Florida Memorial University Miami Gardens FL 1694 0.51 21100 41213
Allen University Columbia SC 644 0.52 16500 31980
Paine College Augusta GA 888 0.52 18100 34977

Another point to note is that it's possible some colleges simply have high income families enrolling their children, resulting in a low debt load (and also potentially explaining the high post graduation incomes). To control for this possibility we can do the same analysis as above but with only the debt taken on by students from families with less than $30,000 of income:

Debt for low income versus earnings

Strikingly, but perhaps not surprisingly, we see that low income family students take on qualitatively less debt than students in general. In particular though, the amount of debt taken on caps before reaching the danger zone that we saw in the overall scatterplot.

The top ROI colleges using this data are similar to before (spearman correlation of 0.76) but there are some colleges with major gains like Case Western Reserve and Princeton University (full list available here):

Click here (-) to collapse the table.



City State Enrollment E/D Ratio Earnings Low Income Debt
Case Western Reserve University Cleveland OH 3929 38.40 57600 1500
Medical University of South Carolina Charleston SC 198 32.60 65200 2000
Alliant International University San Diego CA 146 26.15 52300 2000
Ventura Adult and Continuing Education Ventura CA 122 22.09 19800 896
Duke University Durham NC 6534 16.73 66900 4000
American Public University System Charles Town WV 38606 16.55 54400 3287
Liceo de Arte y Tecnologia Hato Rey PR 1084 14.40 17500 1215
Oregon Health & Science University Portland OR 780 13.46 73400 5454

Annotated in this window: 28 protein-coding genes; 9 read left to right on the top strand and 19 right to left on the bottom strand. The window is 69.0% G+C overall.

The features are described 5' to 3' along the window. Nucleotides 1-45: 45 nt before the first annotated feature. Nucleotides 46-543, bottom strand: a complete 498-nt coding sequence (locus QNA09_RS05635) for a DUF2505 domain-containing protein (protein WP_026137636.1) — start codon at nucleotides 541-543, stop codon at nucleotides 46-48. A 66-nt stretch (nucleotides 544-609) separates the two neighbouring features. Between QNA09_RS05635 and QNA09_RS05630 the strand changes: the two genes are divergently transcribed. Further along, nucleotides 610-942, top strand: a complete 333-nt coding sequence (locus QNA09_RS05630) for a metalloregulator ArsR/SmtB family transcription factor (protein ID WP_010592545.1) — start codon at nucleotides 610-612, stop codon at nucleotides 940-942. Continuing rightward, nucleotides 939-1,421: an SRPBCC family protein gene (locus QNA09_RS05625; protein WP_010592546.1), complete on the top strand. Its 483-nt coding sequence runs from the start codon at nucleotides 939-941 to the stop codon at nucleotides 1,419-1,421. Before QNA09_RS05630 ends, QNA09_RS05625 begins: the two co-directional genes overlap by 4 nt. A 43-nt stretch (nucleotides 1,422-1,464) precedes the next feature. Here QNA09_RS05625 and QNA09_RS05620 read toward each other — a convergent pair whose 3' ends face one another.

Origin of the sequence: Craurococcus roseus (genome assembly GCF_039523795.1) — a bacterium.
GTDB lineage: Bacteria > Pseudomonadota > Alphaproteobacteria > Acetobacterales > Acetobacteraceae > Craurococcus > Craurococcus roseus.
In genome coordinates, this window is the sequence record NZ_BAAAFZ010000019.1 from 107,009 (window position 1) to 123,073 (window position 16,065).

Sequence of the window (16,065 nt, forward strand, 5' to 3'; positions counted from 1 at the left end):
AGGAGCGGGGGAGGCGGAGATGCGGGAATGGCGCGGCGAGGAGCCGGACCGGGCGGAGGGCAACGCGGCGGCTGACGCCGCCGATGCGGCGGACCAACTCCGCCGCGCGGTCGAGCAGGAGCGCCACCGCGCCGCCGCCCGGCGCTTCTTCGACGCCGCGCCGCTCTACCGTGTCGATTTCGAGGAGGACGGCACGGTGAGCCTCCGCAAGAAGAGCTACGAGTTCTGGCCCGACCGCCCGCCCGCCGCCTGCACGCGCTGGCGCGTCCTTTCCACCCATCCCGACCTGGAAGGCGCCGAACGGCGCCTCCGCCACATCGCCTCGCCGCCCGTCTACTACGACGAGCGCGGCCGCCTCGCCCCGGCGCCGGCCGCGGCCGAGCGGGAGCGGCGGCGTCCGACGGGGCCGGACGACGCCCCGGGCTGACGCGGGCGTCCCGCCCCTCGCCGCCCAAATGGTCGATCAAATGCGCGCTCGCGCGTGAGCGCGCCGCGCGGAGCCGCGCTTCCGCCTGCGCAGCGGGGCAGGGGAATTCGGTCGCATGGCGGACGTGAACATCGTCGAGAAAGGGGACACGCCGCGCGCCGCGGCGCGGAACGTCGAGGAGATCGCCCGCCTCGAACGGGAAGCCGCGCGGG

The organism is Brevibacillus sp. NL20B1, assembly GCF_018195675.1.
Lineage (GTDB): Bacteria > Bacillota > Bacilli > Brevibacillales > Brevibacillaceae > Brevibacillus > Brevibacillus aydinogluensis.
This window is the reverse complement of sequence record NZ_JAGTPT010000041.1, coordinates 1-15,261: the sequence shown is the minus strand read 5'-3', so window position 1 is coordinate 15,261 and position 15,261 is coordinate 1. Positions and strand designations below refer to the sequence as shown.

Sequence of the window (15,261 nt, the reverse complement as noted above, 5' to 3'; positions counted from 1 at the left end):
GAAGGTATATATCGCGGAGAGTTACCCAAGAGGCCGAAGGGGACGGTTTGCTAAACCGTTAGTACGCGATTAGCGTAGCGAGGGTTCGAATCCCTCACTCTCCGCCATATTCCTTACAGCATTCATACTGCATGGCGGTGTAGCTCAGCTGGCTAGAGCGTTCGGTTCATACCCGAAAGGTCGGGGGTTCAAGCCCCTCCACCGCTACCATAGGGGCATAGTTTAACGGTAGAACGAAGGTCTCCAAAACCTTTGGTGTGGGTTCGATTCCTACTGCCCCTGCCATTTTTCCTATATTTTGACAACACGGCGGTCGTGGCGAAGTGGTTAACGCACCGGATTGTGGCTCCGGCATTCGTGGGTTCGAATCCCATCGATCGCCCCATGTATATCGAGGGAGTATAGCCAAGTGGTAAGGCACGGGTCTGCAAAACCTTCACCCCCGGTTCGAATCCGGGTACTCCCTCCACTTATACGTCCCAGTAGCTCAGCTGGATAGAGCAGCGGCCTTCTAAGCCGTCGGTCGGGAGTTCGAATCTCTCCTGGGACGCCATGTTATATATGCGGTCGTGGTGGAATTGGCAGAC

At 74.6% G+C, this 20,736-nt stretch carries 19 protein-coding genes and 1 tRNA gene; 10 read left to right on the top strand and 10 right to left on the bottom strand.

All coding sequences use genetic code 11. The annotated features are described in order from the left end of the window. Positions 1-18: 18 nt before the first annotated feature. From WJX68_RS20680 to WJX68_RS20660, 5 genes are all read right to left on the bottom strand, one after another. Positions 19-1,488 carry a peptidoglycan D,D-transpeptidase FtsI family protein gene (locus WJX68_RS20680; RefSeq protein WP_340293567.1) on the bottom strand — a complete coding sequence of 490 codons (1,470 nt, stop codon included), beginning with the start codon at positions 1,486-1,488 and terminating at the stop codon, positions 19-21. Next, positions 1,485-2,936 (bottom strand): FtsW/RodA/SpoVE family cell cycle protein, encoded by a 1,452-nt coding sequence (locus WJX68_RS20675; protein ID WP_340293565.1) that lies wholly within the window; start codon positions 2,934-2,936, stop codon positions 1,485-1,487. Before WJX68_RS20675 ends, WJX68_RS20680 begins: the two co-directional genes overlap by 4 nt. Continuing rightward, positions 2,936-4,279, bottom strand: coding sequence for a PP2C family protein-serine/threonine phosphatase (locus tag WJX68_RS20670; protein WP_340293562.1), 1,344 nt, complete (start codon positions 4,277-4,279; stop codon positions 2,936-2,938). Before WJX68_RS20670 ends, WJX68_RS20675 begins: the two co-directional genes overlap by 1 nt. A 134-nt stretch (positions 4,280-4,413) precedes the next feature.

Princeton University Princeton NJ 5160 12.38 48300 3900
Macomb Community College Warren MI 14394 12.16 23400 1925

Do Selective Admissions Correlate with Better Financial Returns?

Another interesting question is if the admission rate or academic competitiveness of a school has any correlation with the earnings to debt ratio3: e.g. do schools with higher admission standards have a higher return on investment? To examine this question we can look at the scatterplot of average SAT scores and admission rates versus the earnings to debt ratio we calculated above:

Earnings versus SAT and admissions rate

As you can see in the plot above there is very little correlation between more selective admissions and college ROI until relatively high admissions standards (red lines are at 1300 SAT and 20% admission rate) where there suddenly develops a much stronger correlation. These data suggest that there could be a large difference generally in the cost effectiveness of college for students that go to relatively selective versus non-selective institutions.

Overall it's important to remember that in general college is a good financial choice, so this analysis is sorting out how a generally good choice can be made even better. Perhaps the most surprising and applicable findings here are how there is both a distinct cutoff for when taking on more debt stops yielding earnings returns and also what level of academic selectiveness really matters for having access to colleges that belong on any "best buy" list.


Have more ideas or suggestions about how to use this data? Drop a line at suggest@shorttails.io and maybe it can be added to this blog!


All analysis code available on Github here.

  1. These data are based on Title IV loans and the most recent six year earnings data available, the 2011 earnings for the 2005-2006 graduating class.

  2. If a college has many students that further pursue their education and then receive high salaries after post-baccalaureate studies they are not counted in this metric.

  3. The spearman correlation between earnings and average SAT score and admissions rate is 0.48 and -0.15 respectively.

Trevor Martin

PhD student working at the intersection of statistics and genetics at Stanford University. You can follow me on twitter: @martintrevor_

Subscribe to Short Tails

Get the latest posts delivered right to your inbox.

or subscribe via RSS with Feedly!